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Dying to Tell the Truth: The High Cost of Free Speech

By Pamela Yoder

An armed guard (left) protects journalist Herman P. de la Cruz (center), editor of the 'Zamboanga Scribe,' with CameraPlanet producer Jack Youngelston by his side. Courtesy of CameraPlanet

Sitting at the annual dinner of the Committee to Protect Journalists, you get a world perspective on free speech that's hard to understand as an American citizen. Here, the newspaper comes every morning, the TV news is on eight channels, has a billion books and ideas flow freely—or at least so it seems.

Around the world storytellers are risking their lives—and dying—exploring corruption, crime and governments that operate without any fear of repercussions.

Why do they do it? Why do they risk their lives? Why do they die?

When I took on the challenge of trying to understand why so many journalists are dying around the world, I had some thoughts about what I might find. I assumed that many, if not most, of the deaths were accidental—men and women in dangerous places caught in the crossfire. But after almost a year of research, I found that's simply not the case.

Tim Lopes was 51 years old when he was kidnapped, tortured and dismembered by drug dealers in Rio de Janeiro. Lopes had been writing tough articles about drug-related crimes in Rio's slums. But his murder silenced his voice, and forced his colleagues at TV Globo to rethink their reporting of the drug-ridden favelas. That was the idea.

Edgar Damalerio was a writer, radio and TV commentator in The Philippines. But as his daring reports on local political corruption began to make headlines, a local police officer drove up to his car and shot him dead. This suspected murderer mysteriously escaped from police custody before a warrant could be issued for his arrest. He's still at large. Damalerio is just one of 38 journalists executed in the Philippines since 1986, all of whose murders have gone unpunished.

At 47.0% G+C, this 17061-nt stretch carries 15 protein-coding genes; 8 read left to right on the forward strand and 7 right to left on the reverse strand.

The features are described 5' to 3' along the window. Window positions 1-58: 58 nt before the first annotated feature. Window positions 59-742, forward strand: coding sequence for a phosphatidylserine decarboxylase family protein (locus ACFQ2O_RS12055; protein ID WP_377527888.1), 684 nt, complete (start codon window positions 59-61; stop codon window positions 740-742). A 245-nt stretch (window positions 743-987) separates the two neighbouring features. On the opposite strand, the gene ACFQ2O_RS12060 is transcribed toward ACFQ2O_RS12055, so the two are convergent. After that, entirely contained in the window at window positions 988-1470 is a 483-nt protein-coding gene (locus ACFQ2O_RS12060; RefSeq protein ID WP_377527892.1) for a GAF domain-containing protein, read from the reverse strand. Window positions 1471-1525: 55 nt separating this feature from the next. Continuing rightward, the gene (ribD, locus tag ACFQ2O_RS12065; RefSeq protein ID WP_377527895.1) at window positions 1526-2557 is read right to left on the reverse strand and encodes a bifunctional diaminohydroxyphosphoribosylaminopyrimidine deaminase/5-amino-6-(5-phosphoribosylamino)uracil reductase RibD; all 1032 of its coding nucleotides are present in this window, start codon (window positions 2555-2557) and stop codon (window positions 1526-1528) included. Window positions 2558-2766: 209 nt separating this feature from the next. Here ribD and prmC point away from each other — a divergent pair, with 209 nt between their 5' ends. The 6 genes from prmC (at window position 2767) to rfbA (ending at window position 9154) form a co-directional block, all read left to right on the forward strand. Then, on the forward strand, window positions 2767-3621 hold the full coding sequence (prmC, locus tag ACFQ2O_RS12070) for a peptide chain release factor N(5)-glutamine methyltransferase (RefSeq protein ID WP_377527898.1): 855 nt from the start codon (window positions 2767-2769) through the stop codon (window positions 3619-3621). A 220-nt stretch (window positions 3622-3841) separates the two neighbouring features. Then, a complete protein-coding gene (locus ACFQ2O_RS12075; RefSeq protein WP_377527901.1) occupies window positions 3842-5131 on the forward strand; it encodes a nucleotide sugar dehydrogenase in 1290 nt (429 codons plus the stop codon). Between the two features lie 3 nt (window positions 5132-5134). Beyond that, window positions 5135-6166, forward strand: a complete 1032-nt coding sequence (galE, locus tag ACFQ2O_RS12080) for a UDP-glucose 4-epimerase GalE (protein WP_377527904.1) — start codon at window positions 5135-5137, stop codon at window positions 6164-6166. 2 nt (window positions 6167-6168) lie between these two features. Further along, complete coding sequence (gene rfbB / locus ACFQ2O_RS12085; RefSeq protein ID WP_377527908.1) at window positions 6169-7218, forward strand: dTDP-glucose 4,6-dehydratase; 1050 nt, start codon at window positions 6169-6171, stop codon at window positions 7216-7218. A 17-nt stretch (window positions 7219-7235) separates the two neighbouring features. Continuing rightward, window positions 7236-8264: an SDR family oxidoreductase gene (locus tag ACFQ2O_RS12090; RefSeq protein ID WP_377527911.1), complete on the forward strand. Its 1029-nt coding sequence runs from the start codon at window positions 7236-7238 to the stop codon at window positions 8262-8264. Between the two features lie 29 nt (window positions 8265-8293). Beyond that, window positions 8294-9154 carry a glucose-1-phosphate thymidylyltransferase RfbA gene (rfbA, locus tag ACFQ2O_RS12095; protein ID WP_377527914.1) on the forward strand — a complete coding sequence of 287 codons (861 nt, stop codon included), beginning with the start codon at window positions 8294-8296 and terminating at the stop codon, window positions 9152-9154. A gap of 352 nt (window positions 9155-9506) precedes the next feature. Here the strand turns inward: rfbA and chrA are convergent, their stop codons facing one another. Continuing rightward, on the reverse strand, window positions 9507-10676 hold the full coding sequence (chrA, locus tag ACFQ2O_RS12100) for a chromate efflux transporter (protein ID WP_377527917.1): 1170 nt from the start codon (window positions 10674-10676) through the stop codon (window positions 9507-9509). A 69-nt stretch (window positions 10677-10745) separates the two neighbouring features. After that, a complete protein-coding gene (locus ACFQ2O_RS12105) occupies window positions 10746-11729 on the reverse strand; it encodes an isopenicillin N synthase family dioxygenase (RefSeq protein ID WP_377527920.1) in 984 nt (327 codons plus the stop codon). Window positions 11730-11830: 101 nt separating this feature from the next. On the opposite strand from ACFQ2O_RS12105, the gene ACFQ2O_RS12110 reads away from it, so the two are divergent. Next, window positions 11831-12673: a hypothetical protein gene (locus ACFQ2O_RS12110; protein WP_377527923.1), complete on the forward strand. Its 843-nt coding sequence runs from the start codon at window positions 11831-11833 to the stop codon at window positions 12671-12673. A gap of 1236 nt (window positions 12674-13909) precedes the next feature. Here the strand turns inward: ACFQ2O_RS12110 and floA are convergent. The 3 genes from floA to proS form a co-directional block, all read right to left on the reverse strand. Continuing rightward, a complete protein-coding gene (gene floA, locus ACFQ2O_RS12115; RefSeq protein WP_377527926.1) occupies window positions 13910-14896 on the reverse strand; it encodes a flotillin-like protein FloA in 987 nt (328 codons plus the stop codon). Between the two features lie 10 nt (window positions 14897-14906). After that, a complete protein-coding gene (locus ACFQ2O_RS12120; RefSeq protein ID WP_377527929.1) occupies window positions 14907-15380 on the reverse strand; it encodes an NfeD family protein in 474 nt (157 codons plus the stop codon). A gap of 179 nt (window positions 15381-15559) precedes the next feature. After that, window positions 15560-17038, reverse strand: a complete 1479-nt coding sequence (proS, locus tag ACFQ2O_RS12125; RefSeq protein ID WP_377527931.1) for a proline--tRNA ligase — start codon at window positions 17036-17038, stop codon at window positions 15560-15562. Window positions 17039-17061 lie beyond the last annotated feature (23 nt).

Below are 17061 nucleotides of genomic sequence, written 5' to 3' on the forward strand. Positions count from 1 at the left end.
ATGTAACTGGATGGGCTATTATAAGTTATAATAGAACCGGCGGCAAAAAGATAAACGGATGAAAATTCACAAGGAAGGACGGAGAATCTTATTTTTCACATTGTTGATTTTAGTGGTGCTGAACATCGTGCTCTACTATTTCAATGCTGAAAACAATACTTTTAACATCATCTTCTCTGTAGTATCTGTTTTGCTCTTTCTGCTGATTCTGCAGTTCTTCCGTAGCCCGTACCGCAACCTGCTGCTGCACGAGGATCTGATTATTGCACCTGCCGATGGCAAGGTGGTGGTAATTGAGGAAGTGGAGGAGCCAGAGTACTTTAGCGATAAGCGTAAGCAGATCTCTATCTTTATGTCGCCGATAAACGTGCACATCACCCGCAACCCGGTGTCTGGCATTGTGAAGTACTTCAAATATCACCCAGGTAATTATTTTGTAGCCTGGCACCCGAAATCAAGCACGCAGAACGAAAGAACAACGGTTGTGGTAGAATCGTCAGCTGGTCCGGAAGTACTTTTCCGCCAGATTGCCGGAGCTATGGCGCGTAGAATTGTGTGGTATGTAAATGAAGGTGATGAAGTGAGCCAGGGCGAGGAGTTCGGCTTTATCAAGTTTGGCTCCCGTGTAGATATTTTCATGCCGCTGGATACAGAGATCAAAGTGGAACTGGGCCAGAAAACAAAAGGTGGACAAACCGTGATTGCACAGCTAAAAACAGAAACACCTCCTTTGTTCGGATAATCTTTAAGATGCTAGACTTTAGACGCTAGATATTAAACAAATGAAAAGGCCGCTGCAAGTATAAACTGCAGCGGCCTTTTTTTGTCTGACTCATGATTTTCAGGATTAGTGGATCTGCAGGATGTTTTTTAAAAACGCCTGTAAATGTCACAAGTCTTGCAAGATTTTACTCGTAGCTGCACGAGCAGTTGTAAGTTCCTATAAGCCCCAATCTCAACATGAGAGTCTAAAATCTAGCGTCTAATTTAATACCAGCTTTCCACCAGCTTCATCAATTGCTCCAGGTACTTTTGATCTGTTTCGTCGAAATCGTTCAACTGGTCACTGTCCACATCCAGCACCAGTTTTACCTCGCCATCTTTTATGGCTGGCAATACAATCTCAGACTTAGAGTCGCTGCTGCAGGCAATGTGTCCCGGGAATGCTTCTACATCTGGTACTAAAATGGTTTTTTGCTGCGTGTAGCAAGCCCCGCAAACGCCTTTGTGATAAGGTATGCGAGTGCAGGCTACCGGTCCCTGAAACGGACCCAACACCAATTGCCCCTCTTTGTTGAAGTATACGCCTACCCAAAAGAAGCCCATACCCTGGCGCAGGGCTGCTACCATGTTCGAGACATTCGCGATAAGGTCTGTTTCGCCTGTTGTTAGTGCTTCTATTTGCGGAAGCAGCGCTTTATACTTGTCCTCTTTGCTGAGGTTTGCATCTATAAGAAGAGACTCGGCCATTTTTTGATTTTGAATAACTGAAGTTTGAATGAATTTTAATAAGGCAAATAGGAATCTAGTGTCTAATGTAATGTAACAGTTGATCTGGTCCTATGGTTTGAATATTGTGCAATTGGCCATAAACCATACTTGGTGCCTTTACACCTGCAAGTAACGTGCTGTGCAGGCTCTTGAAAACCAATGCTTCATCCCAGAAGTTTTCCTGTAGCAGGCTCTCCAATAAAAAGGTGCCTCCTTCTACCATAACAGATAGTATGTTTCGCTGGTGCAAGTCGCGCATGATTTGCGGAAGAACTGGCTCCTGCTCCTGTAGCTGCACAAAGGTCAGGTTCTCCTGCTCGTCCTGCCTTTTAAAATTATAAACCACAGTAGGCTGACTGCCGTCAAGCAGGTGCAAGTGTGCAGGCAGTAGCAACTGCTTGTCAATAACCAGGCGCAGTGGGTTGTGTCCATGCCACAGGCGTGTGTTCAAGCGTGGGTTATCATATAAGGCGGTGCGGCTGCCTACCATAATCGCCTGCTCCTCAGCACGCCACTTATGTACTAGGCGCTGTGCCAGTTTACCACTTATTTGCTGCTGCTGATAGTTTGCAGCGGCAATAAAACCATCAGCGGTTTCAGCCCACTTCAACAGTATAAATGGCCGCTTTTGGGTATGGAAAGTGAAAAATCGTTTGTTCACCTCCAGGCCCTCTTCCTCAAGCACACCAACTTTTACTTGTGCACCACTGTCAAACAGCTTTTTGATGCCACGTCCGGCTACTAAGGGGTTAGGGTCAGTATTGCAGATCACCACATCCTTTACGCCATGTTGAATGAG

And then there's the case of Daniel Pearl. I thought I knew that story from all the media coverage. But as we walked the streets of Pakistan with Pearl's associates, the ruthless and premeditated nature of his capture and murder came into stark focus. Pearl's death was meant to silence his reporting—and warn off anyone who would look too closely at Al Qaeda or the Islamic extremists in Pakistan.

Three deaths. Three murders. Three messages sent.

Which brings me back to America, where free speech is a constitutional right and journalism is protected by words written by our Founding Fathers.

But just how is our government doing when it comes to promoting and protecting free speech around the world?

Consider the case of Taras Protsyuk. Protsyuk was a Reuters cameraman who was based with 150 other reporters at the Palestine Hotel in Baghdad on April 8, 2003. But when American tanks took aim at what they now say was a spotter on a balcony, Protsyuk and Jose Couso, a Spanish cameraman, were killed in the tank fire. So, you have a hotel full of international reporters and US tanks firing at people who were there exercising their rights as working journalists.

US Central Command did an investigation, but only released a press statement on the incident. To this day, the command has not published its full findings.

Whether journalists are murdered to suppress their message or killed accidentally during a military engagement, the effect is the same: Truth suffers. In the Pearl case, the injustice is clear. But with Protsyuk and Couso, their blood is on the hands of the very entity—the United States of America—that pioneered and championed a free press as a beacon of democracy around the world.

A free press is a fragile thing, and in many parts of the world it is in grave danger. For the US government to be any less than a passionate advocate of journalism is profoundly troubling.

The deaths at the Palestine Hotel were not at the hands of drug lords or corrupt government officials. They were killed by US fire. And accidental or not, a complete investigation and a publication of its results is essential in order for journalists around the world to remain confident that the US supports the free expression of ideas even when it challenges the current administration and creates an uncomfortable mirror.

Free speech isn't something you can suspend during conflicts and reinstate as suits the current political climate.


Steven Rosenbaum is the director of Journalist: Killed in the Line of Duty. The film is narrated by Christiane Amanpour, Tom Brokaw, Walter Cronkite, Anne Garrels, Peter Jennings and Dan Rather, and hosted by Anderson Cooper. He can be reached at